Caledonian Record: Vote Brock

The race for Lt. Governor pits Republican Randy Brock of Swanton against Progressive/Democrat David Zuckerman of Hinesburg.

Brock was state auditor, a Senator from Franklin County, and the Republican candidate for Governor in 2012. Zuckerman served 14 years in the House and four years in the Senate, representing Chittenden County.

Zuckerman is an organic farmer with a 151-acre spread producing pork, poultry, and vegetables. Brock had a long and successful career as a financial services auditor and manager for Fidelity Investments. Before that he served as a captain in the U.S. Army and was chosen vice chair of the Board of Visitors of the U.S. Military Academy at West Point. Brock is a Middlebury graduate, Zuckerman a UVM graduate.

Zuckerman has been an ardent advocate for cannabis legalization and commercialization, although he says that if elected he will stay out of the pot growing business to avoid a conflict of interest. He also led the campaign for a labelling law for food containing Genetically Modified Organisms, resulting in a silly Vermont law that Congress promptly pre-empted.

Zuckerman supports the Progressive agenda, including single payer health care; a “guarantee that all working age Vermonters are afforded the opportunity for full time employment which provides a living wage;” higher income taxes; a wealth tax; a carbon tax; and more land-use controls. He is strongly pro-union and embraces the Vermont-NEA teachers’ union anti-school choice agenda. His enthusiasm for gun control earned him an “F” rating from the National Rifle Association.

Zuckerman has also been an enthusiast for renewable energy subsidies including those for Big Wind, which he says “causes less damage than that caused by [Tropical Storm] Irene.” He voted to enact the 2015 RESET bill (Act 56) mandating utilities to obtain 75 percent of Vermont’s electricity from renewable sources by 2032. And he was one of three Senate votes against S. 230, a bill giving towns more influence in the wind tower permitting process (Gov. Shumlin vetoed the bill on the grounds it gave local residents too much influence).

In short, David Zuckerman has been a faithful Progressive throughout his 18 years in office. On the issues, he is the polar opposite of his opponent, Randy Brock.

Brock has been a champion of keeping tax rates low and purging waste from state government. In his 2012 Gubernatorial campaign against Peter Shumlin, Brock summarized the question thus: “The question is: Do we continue to move recklessly in the direction of ever-higher spending and government dependency that drives businesses and jobs out of Vermont? Or, do we change course with a leader with sound judgment, a steady hand, realistic vision and a deliberate focus on creating an economic environment that will attract new business to Vermont, create new jobs and provide a future for our children?”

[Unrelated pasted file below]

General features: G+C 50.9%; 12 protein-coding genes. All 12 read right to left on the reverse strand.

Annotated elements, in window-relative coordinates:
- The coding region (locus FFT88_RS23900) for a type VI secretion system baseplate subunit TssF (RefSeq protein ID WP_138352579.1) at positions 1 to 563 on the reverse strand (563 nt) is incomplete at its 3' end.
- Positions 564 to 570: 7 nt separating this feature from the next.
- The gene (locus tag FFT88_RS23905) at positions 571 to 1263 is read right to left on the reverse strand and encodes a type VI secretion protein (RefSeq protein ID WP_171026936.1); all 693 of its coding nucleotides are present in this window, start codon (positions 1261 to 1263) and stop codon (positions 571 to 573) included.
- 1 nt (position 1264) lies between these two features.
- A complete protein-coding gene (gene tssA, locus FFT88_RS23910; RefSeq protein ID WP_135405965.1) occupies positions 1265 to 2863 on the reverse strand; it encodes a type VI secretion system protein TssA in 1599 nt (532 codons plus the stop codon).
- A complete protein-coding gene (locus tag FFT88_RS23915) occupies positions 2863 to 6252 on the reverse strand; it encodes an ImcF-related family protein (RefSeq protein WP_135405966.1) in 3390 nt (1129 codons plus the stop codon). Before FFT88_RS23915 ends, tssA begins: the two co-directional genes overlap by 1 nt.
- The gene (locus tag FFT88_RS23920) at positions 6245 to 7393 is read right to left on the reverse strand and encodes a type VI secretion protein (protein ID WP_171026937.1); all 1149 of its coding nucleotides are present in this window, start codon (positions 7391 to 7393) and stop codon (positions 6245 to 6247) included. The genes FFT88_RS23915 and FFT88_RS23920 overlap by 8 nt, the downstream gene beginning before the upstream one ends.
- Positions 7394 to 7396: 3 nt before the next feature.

On energy issues, Brock says “Vermont energy planners must abandon the obsession with renewable power at any environmental and financial cost, and instead promote energy options that are environmentally sound, ratepayer-friendly, and competitive for business and industry.” He has thus been a steady critic of the rush to plant Big Wind all over Vermont mountaintops.

Brock earned an “A” rating from the National Rifle Association for his devotion to the protecting all of the rights included in our state and federal constitutions.

We wholeheartedly agree with Brock’s remark that “Vermonters are tired of being guinea pigs in some grand social experiment.” He is unashamedly pro-business, particularly small businesses that are burdened by overbearing state regulations and taxation. In sharp contrast to Zuckerman, Brock has a wealth of executive experience that well qualifies him to move up to the governor’s office.

Four years ago we proudly endorsed Randy Brock for Governor, saying “We hope and believe that most Vermonters want a Governor who is capable, principled, forthright, honest, and more concerned about the future liberty and prosperity of the people of our state than his own political advancement. Vermont is fortunate to have just such a candidate in Sen. Randy Brock.”

After six years of rampant liberalism in the State House, Vermonters badly need clear-eyed and experienced leaders in the Statehouse. Progressive David Zuckerman, though likable, cannot offer us that. Republican Randy Brock does.

We strongly endorse Randy Brock’s election to Vermont’s second highest office.


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